Let us suppose that one has made a good, lifelike, and literate—nay, and more to the point, thoroughly contemporary and literary—translation, one that can succeed in conveying the qualities of the original. What if it turns out that the translator's culture is resistant to its reception? More than resistant: hostile, or defensive, or, what seems to me the worst case, aesthetically deaf and blind? And what if the worst-case situation is a consequence of some profound alteration in cultural values, which the rejection of the transplant, these translations, seem to have suggested is the case? And what if it is not a question of a poor match between the societies of the two languages, either in time, or social development, or literary tastes (de gustibus non est disputandum), between economic or political incompatibilities, or any of the usual problems, including the failure of genius to be recognized in its own time? What if, instead, it seems to be a rather startling symptom of something that must be noticed? And questioned, or at least given over to serious consideration?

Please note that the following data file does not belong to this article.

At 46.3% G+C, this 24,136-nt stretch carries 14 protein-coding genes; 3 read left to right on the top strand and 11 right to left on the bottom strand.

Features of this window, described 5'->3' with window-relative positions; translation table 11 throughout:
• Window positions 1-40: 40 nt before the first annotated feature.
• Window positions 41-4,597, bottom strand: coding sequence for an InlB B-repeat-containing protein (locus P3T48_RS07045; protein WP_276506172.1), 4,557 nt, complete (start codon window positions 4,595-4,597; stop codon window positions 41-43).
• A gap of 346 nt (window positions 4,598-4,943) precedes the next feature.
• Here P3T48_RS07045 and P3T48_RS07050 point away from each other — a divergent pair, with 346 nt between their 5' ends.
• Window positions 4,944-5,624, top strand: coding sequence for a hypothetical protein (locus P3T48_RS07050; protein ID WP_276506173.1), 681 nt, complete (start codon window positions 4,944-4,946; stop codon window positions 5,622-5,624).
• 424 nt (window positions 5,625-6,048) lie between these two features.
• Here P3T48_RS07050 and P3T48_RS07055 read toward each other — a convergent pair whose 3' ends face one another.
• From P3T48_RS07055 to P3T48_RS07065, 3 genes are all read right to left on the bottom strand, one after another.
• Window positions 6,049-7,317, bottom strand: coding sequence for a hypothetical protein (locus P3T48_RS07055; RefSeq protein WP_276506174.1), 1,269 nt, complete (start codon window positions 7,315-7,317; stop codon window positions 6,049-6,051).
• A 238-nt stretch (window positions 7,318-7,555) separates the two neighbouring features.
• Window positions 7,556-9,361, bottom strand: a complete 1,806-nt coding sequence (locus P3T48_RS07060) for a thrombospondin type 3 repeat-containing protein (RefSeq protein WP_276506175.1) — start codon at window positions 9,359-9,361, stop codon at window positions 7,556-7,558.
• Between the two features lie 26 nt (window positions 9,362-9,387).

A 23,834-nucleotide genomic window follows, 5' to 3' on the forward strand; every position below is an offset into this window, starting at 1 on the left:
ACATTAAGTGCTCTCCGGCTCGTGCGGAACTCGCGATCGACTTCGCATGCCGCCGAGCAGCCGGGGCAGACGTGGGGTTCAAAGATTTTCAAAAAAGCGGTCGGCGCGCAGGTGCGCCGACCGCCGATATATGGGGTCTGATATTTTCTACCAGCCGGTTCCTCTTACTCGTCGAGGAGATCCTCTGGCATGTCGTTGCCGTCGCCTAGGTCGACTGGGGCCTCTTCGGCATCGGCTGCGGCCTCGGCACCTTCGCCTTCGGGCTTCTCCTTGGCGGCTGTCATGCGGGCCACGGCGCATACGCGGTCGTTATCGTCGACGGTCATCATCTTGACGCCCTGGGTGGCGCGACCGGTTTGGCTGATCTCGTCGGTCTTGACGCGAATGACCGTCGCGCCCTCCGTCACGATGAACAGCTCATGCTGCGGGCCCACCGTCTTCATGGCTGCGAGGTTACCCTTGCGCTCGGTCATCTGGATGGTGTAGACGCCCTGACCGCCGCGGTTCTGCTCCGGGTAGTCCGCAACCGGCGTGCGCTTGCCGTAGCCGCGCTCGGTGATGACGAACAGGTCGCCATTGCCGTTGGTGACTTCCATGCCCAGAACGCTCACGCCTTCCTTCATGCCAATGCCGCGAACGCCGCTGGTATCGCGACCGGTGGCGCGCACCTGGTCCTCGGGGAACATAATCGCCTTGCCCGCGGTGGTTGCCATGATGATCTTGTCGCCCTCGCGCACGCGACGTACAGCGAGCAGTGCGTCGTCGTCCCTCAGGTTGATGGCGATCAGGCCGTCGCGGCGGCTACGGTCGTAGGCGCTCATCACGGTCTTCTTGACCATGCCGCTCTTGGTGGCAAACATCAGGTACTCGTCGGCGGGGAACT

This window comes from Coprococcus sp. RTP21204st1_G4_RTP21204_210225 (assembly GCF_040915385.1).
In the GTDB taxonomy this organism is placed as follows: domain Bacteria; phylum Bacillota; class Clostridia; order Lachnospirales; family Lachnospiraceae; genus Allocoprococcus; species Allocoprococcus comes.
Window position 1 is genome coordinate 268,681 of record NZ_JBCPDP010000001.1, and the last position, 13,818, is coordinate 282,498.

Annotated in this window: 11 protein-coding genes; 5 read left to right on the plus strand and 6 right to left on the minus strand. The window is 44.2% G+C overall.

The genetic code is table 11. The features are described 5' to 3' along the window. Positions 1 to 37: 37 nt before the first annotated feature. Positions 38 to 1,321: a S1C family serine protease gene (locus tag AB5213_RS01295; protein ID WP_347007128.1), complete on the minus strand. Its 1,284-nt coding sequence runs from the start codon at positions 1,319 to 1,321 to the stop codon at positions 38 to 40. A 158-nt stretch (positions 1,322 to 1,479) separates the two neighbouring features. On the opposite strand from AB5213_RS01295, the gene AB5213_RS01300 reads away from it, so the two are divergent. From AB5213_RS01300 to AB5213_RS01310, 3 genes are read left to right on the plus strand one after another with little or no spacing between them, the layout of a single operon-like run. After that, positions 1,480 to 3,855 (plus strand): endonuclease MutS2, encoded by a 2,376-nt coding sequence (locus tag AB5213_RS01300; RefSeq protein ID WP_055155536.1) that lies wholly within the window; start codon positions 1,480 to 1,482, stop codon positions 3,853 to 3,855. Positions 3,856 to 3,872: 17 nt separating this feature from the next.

I am alluding to my own recent experience with the work of a Yugoslav writer, Grozdana Olujic, who has gained some recognition for her publications of fairytales, not only in this country, but by translations into many languages since 1980. I have put two dozen of her pieces into English during the past few years, working in collaboration with the author. Now, from my point of view, I must say that I undertook to do such work simply out of curiosity, since I had originally gone to Yugoslavia with the expectation of translating some poets from the various regions. I soon found, however, that the work of this writer was not simple, nor was it simpleminded, as so much writing for children nowadays tends to be. I found that she was making up stories that offered something to the adult too, such that were one to suppose oneself reading them to one's child, one would be reading with one's whole attention, with one's mind and heart thoroughly engaged in the wonders of the imagination... and not abstracted, as I myself so often was when I read contemporary stories to my little children years ago. Indeed, I promptly found myself thinking of the classic works in this genre, the folktales of the brothers Grimm, and the collections of folktales from Japan, Africa, China, Hungary, Russia, Ireland, and so on, as well as the synthetic fairytales of someone like Hans Christian Andersen, Perrault, Mme. D'Aulnoy, or the twentieth century American poet, Carl Sandburg. As a consequence, after Englishing the first few of Olujic's fairytales, I began to look forward with pleasurable anticipation to each new one, as much, if not more, for the sake of the stories themselves, as for the challenge to me to say them in my American English. And, of course, I thought that here was a writer who would be an immediate success in English! But...how little one knows, how naïve one is, and how presumptuous we "literary " people are in our illusions—we think we know what is excellent, we think we know what people will regard as excellent, if just because we know it is excellent! Let me tell you what happened instead, what my experience with Olujic has been, and what I think it might mean.